During the marriage, Mary’s husband isolated her from any friends or family, forced her to quit her job, prohibited any birth control, planted a tracking device in her car and tore the house apart each night looking for anything she may have been hiding. Mary would get creative and hide phone numbers behind magnets and in the lining of her car trunk.


In an effort to have ultimate control over her, he forced her to sign a paper allowing him to have full custody of their daughter. About a year into the marriage, Mary decided to take her daughter and flee the state and move across the country to her original home.


“What made me leave was my daughter. She is the reason I stayed and she is the reason I left,” Mary said. “I didn’t want her to grow up in that environment watching and learning from him. I didn’t want her to think those things were OK and it was OK if someone did those things to her.”


In Mary’s case, not unlike others, her husband was raised in an abusive family. Research from the National Coalition Against Domestic Violence shows that boys who witness domestic violence are twice as likely to abuse their own partners and children when they become adults.


It was during the time Mary left that her husband filed for divorce and emergency custody using the signed custody document. The judge awarded him full custody.


“I couldn’t wait to get to court, I was so excited to get in front of the judge and tell him what was going on and I was so let down,” she said. “I feel like the system failed me. I just pray next time I have my chance. I’m not going to stop as long as it takes.”


When she came back to Georgia, Mary found shelter at Harmony House. She said they have helped her emotionally and financially, even buying Christmas presents for her daughter and fixing her car. What meant the most to her was how they believed her. Mary said the mental and emotional abuse had her believing that her husband was in the right and others would think she was crazy.


On top of fighting for custody of her daughter, Mary said the financial burden is a struggle as well as learning to trust people and develop healthy relationships.


“I still feel very alone, I still have nightmares,” she said.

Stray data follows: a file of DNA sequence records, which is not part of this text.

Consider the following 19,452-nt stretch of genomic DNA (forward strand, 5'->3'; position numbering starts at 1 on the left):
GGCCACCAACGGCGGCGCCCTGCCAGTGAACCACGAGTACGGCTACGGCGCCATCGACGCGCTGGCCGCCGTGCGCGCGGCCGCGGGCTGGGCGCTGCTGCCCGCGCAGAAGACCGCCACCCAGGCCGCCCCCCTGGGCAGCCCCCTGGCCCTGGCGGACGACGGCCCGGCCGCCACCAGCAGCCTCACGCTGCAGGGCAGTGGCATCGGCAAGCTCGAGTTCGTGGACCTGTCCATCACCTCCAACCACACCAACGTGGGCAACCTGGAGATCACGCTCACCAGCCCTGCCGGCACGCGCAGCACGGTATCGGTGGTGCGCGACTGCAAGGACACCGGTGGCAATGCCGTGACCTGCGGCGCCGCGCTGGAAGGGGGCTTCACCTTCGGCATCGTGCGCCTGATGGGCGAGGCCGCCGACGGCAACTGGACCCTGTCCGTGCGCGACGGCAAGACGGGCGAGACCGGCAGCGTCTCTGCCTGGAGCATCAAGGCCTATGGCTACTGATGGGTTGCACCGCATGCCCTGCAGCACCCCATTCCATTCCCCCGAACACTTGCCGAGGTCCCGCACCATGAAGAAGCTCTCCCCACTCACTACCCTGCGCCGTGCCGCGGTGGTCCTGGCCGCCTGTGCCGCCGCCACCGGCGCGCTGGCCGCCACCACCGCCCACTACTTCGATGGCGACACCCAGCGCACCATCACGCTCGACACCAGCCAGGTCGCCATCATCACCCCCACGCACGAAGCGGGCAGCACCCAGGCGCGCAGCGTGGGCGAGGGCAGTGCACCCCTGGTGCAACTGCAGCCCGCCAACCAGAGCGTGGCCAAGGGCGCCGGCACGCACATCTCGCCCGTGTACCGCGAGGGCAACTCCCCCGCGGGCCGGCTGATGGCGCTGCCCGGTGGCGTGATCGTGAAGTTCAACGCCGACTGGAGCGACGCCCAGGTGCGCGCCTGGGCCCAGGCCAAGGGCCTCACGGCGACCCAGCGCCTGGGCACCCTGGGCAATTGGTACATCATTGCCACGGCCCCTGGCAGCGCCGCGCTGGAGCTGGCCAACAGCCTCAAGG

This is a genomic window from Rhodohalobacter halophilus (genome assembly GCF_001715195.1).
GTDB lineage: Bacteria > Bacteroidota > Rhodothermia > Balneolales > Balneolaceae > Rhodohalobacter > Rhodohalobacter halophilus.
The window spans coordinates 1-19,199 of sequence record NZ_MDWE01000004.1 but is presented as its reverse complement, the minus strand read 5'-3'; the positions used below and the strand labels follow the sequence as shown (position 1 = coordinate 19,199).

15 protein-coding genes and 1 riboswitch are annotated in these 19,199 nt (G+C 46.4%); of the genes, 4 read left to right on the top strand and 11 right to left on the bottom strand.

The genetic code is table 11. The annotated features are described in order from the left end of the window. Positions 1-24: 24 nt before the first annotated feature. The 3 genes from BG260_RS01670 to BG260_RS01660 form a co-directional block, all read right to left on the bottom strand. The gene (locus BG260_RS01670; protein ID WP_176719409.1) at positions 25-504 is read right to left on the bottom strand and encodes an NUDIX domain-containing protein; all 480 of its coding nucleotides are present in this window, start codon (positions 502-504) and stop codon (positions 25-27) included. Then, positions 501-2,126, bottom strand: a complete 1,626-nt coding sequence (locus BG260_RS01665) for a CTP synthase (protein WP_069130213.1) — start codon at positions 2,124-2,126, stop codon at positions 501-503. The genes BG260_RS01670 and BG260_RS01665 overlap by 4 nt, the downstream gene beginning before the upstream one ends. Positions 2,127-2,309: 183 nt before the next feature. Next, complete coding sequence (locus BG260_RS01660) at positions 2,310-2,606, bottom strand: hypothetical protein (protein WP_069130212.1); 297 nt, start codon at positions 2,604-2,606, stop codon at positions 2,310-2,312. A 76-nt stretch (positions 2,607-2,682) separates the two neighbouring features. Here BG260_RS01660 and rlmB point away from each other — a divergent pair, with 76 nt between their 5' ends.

“I had a lot of people who I thought were friends who I asked for help and they don’t want to get involved,” Mary said. “That line right there, ‘I don’t want to get involved,’ is really frustrating, because that’s why this is happening.”


Mary said she learned a lot from all this that would help others in the same situation. She advises that those who are being abused take a lot pictures, tape recordings, report the abuse to a doctor so its documented somewhere. She stressed having a thought-out plan before you leave and preparing your case and evidence to take with you.


State solicitor Markette Baker handles a majority of Family Violence Act (FVA) cases and explained the court’s role. Baker said the state court hold what they call a pre-trial diversion, which orders first-time offenders to attend a 26-week Batterer’s Intervention Program in hopes to change behavior.


“We have had an incredible amount of success with people who have gone in and completed the program, not re-offending,” Baker said.


According to Baker, the recidivism rate in a pre-trial diversion cases is only 8 percent.


Another factor in FVA cases, which Baker said is a hurdle, is victim participation. Baker said she hopes that having a special domestic violence prosecutor will help victims feel more comfortable being active in the prosecution.


Without the victim or witnesses, prosecuting an offender is difficult Baker said. In addition, it is difficult to track down victims or witnesses.


“The biggest thing I would like to see happen in 2014 is education and awareness,” Bedingfield said.


Both Bedingfield and Pritchett agree that education must start at young age. This is supported by the Georgia Domestic Violence Annual Report statistic stating that 46 percent of victims began their abusive relationship between the ages of 16-24.


Bedingfield said that young girls and boys need to be taught what healthy relationships look like and know the signs for unhealthy relationships.


“What I would like to see is folks being more proactive is recognizing signs of domestic violence,” Pritchett said. A few examples of signs to look out for include the victim calling home more often, missing work or school repeatedly, wearing an excessive amount of make-up, heavy clothing and a decrease of social outings with friend and families.


If you, or someone you know, is a victim of domestic abuse, don’t keep it a secret. Call the Harmony House 24 hour crisis line at 706-885-1525 or make a report to the LaGrange Police Department.